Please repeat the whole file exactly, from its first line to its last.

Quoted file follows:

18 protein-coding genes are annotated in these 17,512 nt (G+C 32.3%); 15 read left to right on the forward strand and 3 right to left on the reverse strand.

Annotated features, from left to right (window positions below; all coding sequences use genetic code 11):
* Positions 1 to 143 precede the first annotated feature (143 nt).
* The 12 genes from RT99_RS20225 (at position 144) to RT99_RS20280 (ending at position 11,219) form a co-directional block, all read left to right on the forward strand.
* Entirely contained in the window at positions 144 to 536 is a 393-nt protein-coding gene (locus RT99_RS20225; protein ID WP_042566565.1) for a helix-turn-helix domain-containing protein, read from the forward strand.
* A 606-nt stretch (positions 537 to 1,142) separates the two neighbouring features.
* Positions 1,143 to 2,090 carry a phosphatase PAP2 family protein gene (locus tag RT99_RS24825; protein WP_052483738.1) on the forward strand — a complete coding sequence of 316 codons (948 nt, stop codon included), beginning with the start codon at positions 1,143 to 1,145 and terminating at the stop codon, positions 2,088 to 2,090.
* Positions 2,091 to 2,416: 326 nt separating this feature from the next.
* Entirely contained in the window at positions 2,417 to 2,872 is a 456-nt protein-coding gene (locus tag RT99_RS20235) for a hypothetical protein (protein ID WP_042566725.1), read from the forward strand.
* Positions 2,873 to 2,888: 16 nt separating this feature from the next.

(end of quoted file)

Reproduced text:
18 protein-coding genes are annotated in these 17,512 nt (G+C 32.3%); 15 read left to right on the forward strand and 3 right to left on the reverse strand.

Annotated features, from left to right (window positions below; all coding sequences use genetic code 11):
* Positions 1 to 143 precede the first annotated feature (143 nt).
* The 12 genes from RT99_RS20225 (at position 144) to RT99_RS20280 (ending at position 11,219) form a co-directional block, all read left to right on the forward strand.
* Entirely contained in the window at positions 144 to 536 is a 393-nt protein-coding gene (locus RT99_RS20225; protein ID WP_042566565.1) for a helix-turn-helix domain-containing protein, read from the forward strand.
* A 606-nt stretch (positions 537 to 1,142) separates the two neighbouring features.
* Positions 1,143 to 2,090 carry a phosphatase PAP2 family protein gene (locus tag RT99_RS24825; protein WP_052483738.1) on the forward strand — a complete coding sequence of 316 codons (948 nt, stop codon included), beginning with the start codon at positions 1,143 to 1,145 and terminating at the stop codon, positions 2,088 to 2,090.
* Positions 2,091 to 2,416: 326 nt separating this feature from the next.
* Entirely contained in the window at positions 2,417 to 2,872 is a 456-nt protein-coding gene (locus tag RT99_RS20235) for a hypothetical protein (protein ID WP_042566725.1), read from the forward strand.
* Positions 2,873 to 2,888: 16 nt separating this feature from the next.